A predominance of G·C-to-T·A and, to a minor extent, A·T-to-T·A transversions is a hallmark of “SOS untargeted mutagenesis,” (i.e., mutagenesis occurring in cells not exposed to DNA-damaging agents but constitutively expressing the SOS response) (55). This is a heavily umuDC-dependent process (6, 9), and the observation that the same type of base substitution predominates in the ampD mutants supports the hypothesis that umuDC has a major role in this stress-induced mutagenesis mechanism. Furthermore, the umuDC-dependent SOS mutator phenotype giving rise to base substitutions is enhanced by DinB (39), particularly for mutagenesis occurring in the lagging strand. Similarly, here we observed base substitutions occurring in a dinB- and umuDC-dependent manner in stressed cells. The sequences of stress-induced Ampr mutants in the umuDC background would, in principle, clarify whether the G·C-to-T·A mutations are really a result of the action of Pol V. However, an experiment to determine these sequences cannot be done, because the generation-dependent mutants outnumber the stress-induced mutants that remain for the umuDC strain.

Our results support a model in which the DNA synthesis that produces the mutations during DSBR-associated stress-induced mutagenesis involves both DinB and Pol V. Previously, Ponder et al. showed that DinB is not required for DSBR but becomes licensed to participate in DSBR and produces DSBR-associated mutations when RpoS is expressed (62). The predominance of Pol V-like mutation sequences in ampD despite a strong DinB dependence of the mutations could be explained by models suggested by others (19), in which one DNA polymerase makes the error and another DNA polymerase makes the initial extension from the mispaired primer terminus. This could account for the base substitutions, whereas the frameshift mutations might be made solely by DinB. This would explain the lack of a requirement for Pol V in stress-induced Lac frameshift reversion (20, 52) and the partial Pol V requirement and sequence signature for stress-induced ampD mutagenesis, which results in mostly base substitutions. This explanation was suggested for DinB-, Pol V-, and Pol II- dependent stress-induced ciprofloxacin resistance mutagenesis induced by ciprofloxacin in E. coli, which produces only base substitutions and is presumed to occur via error-prone DSBR, like Lac stress-induced mutagenesis (10). Apart from the use of Pol V and Pol II, Cirz et al. found requirements identical to those of DSBR-associated stress-induced Lac reversion. Thus, as those authors suggested (10), DSBR-associated stress-induced mutagenesis might involve Pol V and DinB and require both of these enzymes for substitution mutagenesis but only DinB for frameshift mutagenesis.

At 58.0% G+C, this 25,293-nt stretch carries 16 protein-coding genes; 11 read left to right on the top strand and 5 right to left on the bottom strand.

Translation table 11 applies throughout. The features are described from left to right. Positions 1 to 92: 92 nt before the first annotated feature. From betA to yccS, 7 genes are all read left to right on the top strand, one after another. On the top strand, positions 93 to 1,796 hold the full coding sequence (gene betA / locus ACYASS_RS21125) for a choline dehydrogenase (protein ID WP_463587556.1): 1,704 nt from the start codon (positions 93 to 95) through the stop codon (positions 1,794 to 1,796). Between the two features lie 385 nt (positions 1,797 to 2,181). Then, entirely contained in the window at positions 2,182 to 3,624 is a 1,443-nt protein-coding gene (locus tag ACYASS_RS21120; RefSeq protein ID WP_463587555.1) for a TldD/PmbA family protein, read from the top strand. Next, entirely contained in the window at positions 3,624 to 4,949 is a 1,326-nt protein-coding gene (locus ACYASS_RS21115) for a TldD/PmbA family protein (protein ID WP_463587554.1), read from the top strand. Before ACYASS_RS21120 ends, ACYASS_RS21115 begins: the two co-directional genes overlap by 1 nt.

We thank P. J. Hastings, Jesús Blázquez, and an anonymous reviewer for comments on the manuscript.

This work was supported by a Department of Defense Breast Cancer Research Postdoctoral Fellowship (to J.F.P.), by a postdoctoral fellowship from the Pew Latin American Fellows Program (to R.S.G.), and by National Institutes of Health grant GM53158.


Published ahead of print on 31 July 2009.